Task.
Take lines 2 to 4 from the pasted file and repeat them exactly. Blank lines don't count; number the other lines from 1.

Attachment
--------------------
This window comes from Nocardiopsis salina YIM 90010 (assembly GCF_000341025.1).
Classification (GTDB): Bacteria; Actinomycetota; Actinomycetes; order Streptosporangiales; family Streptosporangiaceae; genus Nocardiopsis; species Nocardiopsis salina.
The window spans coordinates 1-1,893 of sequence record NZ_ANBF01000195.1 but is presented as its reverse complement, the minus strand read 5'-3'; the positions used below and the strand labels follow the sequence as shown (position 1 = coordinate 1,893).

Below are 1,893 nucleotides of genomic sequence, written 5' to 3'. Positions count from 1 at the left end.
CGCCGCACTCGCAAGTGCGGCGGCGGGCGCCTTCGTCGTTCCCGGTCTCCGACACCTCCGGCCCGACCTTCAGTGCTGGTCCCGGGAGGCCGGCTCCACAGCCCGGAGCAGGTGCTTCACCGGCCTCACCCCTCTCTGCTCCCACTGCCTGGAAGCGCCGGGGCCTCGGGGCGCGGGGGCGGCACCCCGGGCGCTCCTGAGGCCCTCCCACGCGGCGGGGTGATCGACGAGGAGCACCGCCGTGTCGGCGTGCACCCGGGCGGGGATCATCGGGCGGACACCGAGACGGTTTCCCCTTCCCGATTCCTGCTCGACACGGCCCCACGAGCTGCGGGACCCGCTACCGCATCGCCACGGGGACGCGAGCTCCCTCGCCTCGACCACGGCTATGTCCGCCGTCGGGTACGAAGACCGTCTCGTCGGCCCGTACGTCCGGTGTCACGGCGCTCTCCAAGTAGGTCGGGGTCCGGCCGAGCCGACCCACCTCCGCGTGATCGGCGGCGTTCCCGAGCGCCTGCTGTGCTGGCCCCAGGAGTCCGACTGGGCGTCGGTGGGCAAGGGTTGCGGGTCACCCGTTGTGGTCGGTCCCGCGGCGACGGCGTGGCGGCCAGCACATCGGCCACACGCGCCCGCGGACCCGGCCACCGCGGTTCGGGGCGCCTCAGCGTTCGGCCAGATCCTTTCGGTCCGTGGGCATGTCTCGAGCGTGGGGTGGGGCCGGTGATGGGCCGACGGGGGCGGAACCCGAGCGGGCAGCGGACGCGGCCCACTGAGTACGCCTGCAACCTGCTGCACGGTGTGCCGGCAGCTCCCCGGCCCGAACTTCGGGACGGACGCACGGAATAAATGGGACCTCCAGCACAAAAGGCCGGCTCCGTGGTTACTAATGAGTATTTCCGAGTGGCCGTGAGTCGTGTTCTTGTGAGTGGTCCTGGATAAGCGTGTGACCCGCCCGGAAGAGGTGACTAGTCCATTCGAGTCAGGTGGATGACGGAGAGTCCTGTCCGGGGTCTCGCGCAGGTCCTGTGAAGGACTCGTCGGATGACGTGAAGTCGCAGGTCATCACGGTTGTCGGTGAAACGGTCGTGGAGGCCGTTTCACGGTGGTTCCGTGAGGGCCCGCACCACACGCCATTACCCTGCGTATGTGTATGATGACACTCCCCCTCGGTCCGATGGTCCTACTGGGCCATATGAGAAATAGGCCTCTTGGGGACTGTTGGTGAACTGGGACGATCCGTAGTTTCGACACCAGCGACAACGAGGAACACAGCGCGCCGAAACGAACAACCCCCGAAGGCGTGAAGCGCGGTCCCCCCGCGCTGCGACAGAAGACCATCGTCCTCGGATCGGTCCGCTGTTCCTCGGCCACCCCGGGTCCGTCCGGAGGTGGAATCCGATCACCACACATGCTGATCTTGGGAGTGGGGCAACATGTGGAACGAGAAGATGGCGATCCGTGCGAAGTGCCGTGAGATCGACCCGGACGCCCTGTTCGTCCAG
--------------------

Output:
Classification (GTDB): Bacteria; Actinomycetota; Actinomycetes; order Streptosporangiales; family Streptosporangiaceae; genus Nocardiopsis; species Nocardiopsis salina.
The window spans coordinates 1-1,893 of sequence record NZ_ANBF01000195.1 but is presented as its reverse complement, the minus strand read 5'-3'; the positions used below and the strand labels follow the sequence as shown (position 1 = coordinate 1,893).

Below are 1,893 nucleotides of genomic sequence, written 5' to 3'. Positions count from 1 at the left end.